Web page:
Quotations About / On:
Parents have to get over the idea that their children belong just to them; children are a family affair.
(Frank Pittman (20th century), U.S. psychiatrist and family therapist. "How to Manage Mom and Dad," Psychology Today (November/December 1994).)
If help and salvation are to come, they can only come from the children, for the children are the makers of men.
(Maria Montessori (1870-1952), Italian educationist. The Absorbent Mind, ch. 1 (1949).)
If women's role in life is limited solely to housewife/mother, it clearly ends when she can no longer bear more children and the children she has borne leave home.
(Betty Friedan (20th century), U.S. feminist writer. The Fountain of Age, ch. 4 (1993).)
Happiness is an imaginary condition, formerly often attributed by the living to the dead, now usually attributed by adults to children, and by children to adults.
(Thomas Szasz (b. 1920), U.S. psychiatrist. "Emotions," The Second Sin (1973).)
She discovered with great delight that one does not love one's children just because they are one's children but because of the friendship formed while raising them.
(Gabriel García Márquez (b. 1928), Colombian writer. Love in the Time of Cholera (1985, repr. 1988).
Said of Fermina Daza.)
The future which we hold in trust for our own children will be shaped by our fairness to other people's children.
(Marian Wright Edelman (20th century), U.S. author and child advocate. As quoted in Richard B. Stolley, "Our Future Depends on How We Treat America's Children," Money (May 1995).)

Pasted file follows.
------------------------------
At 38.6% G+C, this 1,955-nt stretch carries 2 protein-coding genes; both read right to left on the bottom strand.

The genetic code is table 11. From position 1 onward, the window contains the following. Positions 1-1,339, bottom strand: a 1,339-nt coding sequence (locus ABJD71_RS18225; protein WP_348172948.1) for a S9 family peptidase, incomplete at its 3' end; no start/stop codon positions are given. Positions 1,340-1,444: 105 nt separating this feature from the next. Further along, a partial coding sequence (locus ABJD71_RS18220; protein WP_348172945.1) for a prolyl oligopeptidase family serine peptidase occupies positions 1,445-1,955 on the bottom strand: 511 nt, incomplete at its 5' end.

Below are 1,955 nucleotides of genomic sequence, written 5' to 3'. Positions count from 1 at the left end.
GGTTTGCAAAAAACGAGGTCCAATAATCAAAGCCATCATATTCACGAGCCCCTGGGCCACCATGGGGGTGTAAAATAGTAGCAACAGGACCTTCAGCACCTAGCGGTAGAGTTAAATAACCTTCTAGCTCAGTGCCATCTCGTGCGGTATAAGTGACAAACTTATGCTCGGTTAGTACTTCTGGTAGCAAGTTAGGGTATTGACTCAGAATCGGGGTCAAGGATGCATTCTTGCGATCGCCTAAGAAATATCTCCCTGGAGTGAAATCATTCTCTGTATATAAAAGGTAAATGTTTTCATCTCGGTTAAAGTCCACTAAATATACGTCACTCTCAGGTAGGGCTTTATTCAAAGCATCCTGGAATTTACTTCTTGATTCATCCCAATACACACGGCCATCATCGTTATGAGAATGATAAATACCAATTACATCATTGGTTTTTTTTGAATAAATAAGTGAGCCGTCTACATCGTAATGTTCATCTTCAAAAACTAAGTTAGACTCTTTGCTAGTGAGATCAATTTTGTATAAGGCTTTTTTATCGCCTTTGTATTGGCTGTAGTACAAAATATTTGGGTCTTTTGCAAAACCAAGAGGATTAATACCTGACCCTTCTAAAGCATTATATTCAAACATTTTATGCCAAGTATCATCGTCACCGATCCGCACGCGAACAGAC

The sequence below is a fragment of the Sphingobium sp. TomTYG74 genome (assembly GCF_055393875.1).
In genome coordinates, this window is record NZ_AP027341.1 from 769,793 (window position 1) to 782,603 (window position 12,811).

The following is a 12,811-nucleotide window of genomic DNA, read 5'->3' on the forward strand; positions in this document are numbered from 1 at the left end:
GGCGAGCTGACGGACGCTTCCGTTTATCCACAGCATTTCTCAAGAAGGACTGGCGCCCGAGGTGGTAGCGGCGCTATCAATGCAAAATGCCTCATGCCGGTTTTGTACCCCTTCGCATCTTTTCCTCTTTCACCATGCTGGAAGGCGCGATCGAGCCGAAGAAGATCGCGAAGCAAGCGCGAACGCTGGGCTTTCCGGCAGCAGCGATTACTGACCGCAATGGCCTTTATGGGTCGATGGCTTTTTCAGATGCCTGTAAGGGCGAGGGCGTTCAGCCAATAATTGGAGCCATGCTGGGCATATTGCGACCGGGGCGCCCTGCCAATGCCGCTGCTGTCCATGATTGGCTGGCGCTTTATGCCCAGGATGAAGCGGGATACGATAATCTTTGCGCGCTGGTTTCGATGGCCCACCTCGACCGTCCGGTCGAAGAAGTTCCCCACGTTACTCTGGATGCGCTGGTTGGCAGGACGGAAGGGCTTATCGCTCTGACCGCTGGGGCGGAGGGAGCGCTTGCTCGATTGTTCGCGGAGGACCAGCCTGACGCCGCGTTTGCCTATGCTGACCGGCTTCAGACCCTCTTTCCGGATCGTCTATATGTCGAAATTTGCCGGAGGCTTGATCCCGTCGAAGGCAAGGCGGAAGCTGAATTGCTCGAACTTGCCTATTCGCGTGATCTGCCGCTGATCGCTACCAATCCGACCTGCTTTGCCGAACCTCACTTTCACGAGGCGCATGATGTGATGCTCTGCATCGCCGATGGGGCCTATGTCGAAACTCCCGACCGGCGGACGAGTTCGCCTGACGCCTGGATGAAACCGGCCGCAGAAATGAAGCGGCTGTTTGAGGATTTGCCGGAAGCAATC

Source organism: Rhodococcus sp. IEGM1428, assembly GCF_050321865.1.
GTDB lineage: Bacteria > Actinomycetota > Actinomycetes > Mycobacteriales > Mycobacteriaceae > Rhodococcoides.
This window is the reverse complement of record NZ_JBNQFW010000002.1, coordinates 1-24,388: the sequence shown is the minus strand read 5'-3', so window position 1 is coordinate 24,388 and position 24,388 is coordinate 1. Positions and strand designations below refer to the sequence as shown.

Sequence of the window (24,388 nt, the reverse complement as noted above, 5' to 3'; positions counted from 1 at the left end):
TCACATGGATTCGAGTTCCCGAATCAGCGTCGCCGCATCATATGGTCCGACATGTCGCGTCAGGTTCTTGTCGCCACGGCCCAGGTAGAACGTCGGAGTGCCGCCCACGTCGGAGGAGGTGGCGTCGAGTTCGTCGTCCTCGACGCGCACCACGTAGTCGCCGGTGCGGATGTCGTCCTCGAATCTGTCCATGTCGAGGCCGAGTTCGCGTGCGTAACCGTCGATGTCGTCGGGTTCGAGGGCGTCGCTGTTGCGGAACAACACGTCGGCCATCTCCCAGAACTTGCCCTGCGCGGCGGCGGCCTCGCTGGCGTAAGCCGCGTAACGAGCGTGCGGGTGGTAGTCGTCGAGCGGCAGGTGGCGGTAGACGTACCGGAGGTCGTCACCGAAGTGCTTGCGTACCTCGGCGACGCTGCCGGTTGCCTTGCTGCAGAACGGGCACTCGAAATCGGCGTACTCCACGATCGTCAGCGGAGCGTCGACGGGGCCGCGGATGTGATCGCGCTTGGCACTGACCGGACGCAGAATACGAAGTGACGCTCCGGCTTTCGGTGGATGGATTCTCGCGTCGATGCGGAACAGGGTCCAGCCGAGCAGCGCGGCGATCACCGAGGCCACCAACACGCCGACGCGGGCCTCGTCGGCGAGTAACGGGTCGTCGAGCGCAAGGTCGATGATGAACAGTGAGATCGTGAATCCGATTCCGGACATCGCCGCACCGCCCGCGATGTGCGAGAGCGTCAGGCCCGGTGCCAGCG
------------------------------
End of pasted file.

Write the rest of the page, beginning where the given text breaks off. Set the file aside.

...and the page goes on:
Children from humble families must be taught how to command just as other children must be taught how to obey.
(Friedrich Nietzsche (1844-1900), German philosopher, classical scholar, critic of culture. Friedrich Nietzsche, Sämtliche Werke: Kritische Studienausgabe, vol. 2, p. 268, eds. Giorgio Colli and Mazzino Montinari, Berlin, de Gruyter (1980). Human, All-Too-Human, "Woman and Child," aphorism 395, "Teaching to Command," (1878).)
Always remember that a child doesn't have to be average to be normal. Children with very different temperaments can be equally successful.
(Lawrence Kutner (20th century), U.S. child psychologist and author. Pregnancy and Your Baby's First Year, ch. 8 (1993).)
Winning children (who appear so guileless) are children who have discovered how effective charm and modesty and a delicately calculated spontaneity are in winning what they want.
(Thornton Wilder (1897-1975), U.S. novelist, dramatist. Interview in Writers at Work, First Series, ed. Malcolm Cowley (1958).)
We in the West do not refrain from childbirth because we are concerned about the population explosion or because we feel we cannot afford children, but because we do not like children.
(Germaine Greer (b. 1939), Australian feminist writer. Sex and Destiny, ch. 1 (1984).)